In the circumstances, what the evidence reveals is that the Company decided to offer a unilateral incentive, beyond the wage limits of the collective agreement, to attract senior employees to the 549 road switcher assignment, initially for the purpose of utilizing more seasoned locomotive engineers, with a view to developing a stable and positive working relationship with the industrial customers serviced by the road switcher. In fact senior employees have not consistently bid and worked the assignment, and it has rotated extensively among a number of employees, including relatively junior locomotive engineers. In the circumstances the Company’s decision to discontinue the incentive cannot be said to have triggered the application of the doctrine of estoppel. Even if the practice of a number of years can be construed as an implicit undertaking on the part of the Company, the evidence before the Arbitrator falls well short of establishing that there was any injurious reliance on the part of any employee flowing from the Company’s practice. On the contrary, as the record indicates, the assignment appears to have created no particular sustained attachment for any employee. In that circumstance the element of injurious reliance is clearly not made out.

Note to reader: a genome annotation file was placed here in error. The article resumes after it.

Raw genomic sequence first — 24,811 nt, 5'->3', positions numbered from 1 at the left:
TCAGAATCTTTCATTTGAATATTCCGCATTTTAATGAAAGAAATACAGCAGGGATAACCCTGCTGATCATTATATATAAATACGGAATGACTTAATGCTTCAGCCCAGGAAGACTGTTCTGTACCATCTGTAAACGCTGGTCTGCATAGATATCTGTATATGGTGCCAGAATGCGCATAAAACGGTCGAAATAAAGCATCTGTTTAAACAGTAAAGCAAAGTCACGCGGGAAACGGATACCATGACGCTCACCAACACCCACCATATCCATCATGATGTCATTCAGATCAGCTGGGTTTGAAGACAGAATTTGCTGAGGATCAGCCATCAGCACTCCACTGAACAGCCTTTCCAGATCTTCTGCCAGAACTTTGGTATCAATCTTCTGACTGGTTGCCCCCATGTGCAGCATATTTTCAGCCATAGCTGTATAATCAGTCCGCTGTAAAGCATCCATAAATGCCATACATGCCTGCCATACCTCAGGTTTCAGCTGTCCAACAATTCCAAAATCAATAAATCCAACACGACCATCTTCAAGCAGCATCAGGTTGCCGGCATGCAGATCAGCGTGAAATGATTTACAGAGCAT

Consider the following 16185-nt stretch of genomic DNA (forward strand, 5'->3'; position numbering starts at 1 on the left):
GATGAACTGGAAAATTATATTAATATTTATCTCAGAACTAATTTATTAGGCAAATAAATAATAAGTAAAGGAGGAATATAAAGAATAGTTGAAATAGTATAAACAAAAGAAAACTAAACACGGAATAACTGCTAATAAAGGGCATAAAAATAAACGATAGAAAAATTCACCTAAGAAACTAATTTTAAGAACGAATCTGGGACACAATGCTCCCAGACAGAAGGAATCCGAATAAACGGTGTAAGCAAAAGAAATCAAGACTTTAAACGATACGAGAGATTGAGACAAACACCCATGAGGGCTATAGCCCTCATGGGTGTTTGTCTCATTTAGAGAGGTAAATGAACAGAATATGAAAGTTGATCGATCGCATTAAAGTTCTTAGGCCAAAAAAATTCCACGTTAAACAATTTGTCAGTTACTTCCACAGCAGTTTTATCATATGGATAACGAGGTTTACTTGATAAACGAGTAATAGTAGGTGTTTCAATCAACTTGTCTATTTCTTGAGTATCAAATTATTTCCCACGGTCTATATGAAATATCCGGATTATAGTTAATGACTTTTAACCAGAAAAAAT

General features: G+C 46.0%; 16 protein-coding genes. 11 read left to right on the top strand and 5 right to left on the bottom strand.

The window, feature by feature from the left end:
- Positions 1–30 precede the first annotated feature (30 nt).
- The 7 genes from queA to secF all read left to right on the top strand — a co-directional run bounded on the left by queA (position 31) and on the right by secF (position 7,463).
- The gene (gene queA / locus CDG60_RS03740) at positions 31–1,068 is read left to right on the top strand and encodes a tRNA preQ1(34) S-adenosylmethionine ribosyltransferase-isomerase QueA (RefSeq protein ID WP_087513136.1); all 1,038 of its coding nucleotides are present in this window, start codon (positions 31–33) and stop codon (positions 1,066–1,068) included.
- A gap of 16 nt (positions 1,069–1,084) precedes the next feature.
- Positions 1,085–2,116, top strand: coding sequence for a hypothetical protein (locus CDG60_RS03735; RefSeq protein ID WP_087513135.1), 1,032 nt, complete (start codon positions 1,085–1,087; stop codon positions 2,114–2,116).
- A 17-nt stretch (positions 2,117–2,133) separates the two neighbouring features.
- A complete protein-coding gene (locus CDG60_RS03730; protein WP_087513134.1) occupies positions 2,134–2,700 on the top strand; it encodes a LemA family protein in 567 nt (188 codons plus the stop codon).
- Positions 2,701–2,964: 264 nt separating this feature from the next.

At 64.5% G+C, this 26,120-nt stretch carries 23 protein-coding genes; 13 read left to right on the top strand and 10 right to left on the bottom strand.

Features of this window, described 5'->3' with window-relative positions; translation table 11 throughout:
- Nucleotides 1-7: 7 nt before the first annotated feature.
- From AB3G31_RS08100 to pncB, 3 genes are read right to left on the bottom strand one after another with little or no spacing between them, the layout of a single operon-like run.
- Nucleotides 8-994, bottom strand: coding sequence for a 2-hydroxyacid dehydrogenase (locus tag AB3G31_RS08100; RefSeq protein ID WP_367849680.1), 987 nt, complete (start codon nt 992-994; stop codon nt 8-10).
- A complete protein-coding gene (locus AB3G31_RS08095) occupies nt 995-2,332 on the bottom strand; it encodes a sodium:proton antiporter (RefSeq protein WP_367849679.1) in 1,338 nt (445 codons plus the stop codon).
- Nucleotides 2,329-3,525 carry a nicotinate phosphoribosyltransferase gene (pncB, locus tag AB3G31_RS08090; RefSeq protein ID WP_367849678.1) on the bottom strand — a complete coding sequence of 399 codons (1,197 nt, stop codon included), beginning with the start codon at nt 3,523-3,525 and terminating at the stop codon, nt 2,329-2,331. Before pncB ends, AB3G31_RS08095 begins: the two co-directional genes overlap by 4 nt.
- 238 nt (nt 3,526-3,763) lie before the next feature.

For all of the foregoing reasons the Arbitrator is compelled to reject the argument of the Council based on the doctrine of estoppel. The grievance must therefore be dismissed.


May 12, 2000 __________________________________________